Houston Rockets: The way Chris Paul and James Harden will co-exist

April 10, 2017; Los Angeles, CA, USA; Los Angeles Clippers guard Chris Paul (3) moves the ball against Houston Rockets guard James Harden (13) during the second half at Staples Center. Mandatory Credit: Gary A. Vasquez-USA TODAY Sports
April 10, 2017; Los Angeles, CA, USA; Los Angeles Clippers guard Chris Paul (3) moves the ball against Houston Rockets guard James Harden (13) during the second half at Staples Center. Mandatory Credit: Gary A. Vasquez-USA TODAY Sports /

What started off as something unrealistic is now true, Chris Paul is now a piece of the Houston Rockets! So how will the new back court duo co-exist?

The NBA is less than 24 hours away from the start of the Houston Rockets‘ free agency, but the biggest domino has already fallen.

In a trade that caught the world by surprise, the Houston Rockets have acquired nine-time All-Star Chris Paul in a sign-and-trade deal that sent Patrick Beverley, Lou Williams, Sam Dekker, Montrezl Harrell, Kyle Wiltjer, Darrun Hilliard, and DeAndre Liggins along with a 2018 first-round pick to the Los Angeles Clippers.

Shortly after the transaction, questions begin to surface on how Paul and his new backcourt mate, James Harden, will co-exist in Houston? And when thinking about Paul and Harden on the court together, it’s easy to understand why.

As the only floor generals of their respected teams, both players ranked in the league’s top 10 in touches, time of possession, and passes last season.

However, much like when Dwyane Wade and LeBron James joined forces in Miami, Harden and Paul will find a way to make this duo work.

What is often overlooked in this deal is the comfort both players will have playing together on the court.

Although he executed Mike D’Antoni‘s offense to perfection, the addition of CP3 will put Harden back in his original position. And all though he had an MVP-worthy season, Harden has proved that he is more efficient when playing off the ball.

Now granted, in his last season with the Oklahoma City Thunder, Harden was nowhere near the superstar he is today. But when playing alongside Kevin Durant and Russell Westbrook, his shooting percentage when playing off the ball that season cannot be overlooked.

During the 2012 season, the former Sixth Man of the Year winner shot a career-best 49.1 percent from the field, which is his most efficient year shooting the ball as a pro.

However, when compared to his career in Houston, Harden’s field goal percentage does drop a bit.

As the Rockets’ only ball handler, the Beard has only shot 44.2 percent from the field in his first five seasons. So one can only imagine how much more efficient Harden’s game will become playing next to Paul.

Remember, playing alongside Paul made players like Tyson Chandler, DeAndre Jordan, and JJ Redick household names. So just think how much more of Harden’s game will elevate with Paul.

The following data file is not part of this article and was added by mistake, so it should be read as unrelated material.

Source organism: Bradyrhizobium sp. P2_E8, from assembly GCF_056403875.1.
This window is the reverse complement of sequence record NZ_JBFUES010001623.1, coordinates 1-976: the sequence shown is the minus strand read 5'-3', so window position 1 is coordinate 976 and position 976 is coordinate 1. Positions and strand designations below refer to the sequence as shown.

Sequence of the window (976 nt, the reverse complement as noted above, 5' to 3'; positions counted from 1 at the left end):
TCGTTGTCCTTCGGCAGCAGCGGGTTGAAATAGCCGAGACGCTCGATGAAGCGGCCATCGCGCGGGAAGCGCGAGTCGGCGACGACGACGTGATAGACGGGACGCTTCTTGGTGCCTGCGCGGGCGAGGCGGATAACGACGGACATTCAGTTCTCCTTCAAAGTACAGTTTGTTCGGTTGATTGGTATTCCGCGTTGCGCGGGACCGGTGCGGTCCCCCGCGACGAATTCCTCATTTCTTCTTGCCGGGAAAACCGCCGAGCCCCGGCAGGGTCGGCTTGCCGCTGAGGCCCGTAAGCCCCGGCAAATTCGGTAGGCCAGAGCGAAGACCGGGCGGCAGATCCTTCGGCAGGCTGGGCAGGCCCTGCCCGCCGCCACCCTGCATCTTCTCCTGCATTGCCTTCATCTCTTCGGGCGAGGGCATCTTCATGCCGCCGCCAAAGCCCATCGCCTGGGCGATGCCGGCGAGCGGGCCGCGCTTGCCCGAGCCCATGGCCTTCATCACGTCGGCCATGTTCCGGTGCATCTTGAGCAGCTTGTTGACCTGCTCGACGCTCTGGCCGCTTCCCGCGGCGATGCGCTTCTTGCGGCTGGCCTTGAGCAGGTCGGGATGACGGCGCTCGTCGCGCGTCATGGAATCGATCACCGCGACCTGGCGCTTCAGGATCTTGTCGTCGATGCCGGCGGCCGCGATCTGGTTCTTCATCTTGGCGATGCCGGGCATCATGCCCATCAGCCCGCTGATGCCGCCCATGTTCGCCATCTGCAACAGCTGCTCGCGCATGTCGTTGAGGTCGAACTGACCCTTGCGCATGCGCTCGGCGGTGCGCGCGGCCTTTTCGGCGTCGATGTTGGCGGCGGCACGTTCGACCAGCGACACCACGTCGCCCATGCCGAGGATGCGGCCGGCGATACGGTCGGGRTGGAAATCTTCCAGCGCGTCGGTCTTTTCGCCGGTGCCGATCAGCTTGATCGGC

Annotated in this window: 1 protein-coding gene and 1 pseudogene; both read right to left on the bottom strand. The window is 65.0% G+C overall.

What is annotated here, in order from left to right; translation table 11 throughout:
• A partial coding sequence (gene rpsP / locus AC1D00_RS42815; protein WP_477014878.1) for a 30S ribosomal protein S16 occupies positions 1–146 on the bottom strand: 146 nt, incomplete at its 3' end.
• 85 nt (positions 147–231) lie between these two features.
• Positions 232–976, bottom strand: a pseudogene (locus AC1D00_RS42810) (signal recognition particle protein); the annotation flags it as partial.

Overall, no one will reap the benefits of this trade the most than Chris Paul. No disrespect to Blake Griffin, but James Harden is by far the most gifted player Paul has ever played with in his career.

For the first time in his career, Paul will not have the weight of a franchise solely riding on his shoulders.

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With Harden, Paul will have a trusted teammate who can orchestrate the offense just as good as himself. And for a 32-year old point guard, this may be the key to prolonging his Hall-of-Fame career.

In 12 seasons, Paul has accumulated almost 16,000 points and is currently ranked tenth all-time in assists (8,251). The former Rookie of the Year winner (2006) has marked his place in NBA history as one of the league’s greatest point guards. But playing under D’Antoni will take Paul’s career to new heights.

In an era dominated by several scoring point guards, Paul has remained near the top of the list as a pass-first point guard. Since his rookie season, Paul has been one of the league’s best distributors for more than a decade.

His vision and creativity are similar to that of Steve Nash, which makes him the ideal point guard for the Rockets.

However, unlike like Nash, Paul has always been a respectable rebounder for his size. At 6’0,” and 175 pounds, he has ranked near the top of rebounding point guards in each of the last two seasons.

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Defensively, Paul would be a major upgrade to the Rockets perimeter defense. Sure, he isn’t the hard-nosed hustler Patrick Beverley was in Houston, but Paul is no sub on the defensive end.

As a nine-time NBA All-Defensive Team member, Paul has established himself as one of the NBA’s top defender. He is currently ranked 15th in league history with 1,913 in his career.

Even after the pieces Houston gave up to acquire Paul, the Rockets are already a better team than without him. And once Chirs Paul and James Harden find their chemistry, the Rockets will become a threat to upset the heavily favored Golden State Warriors next season.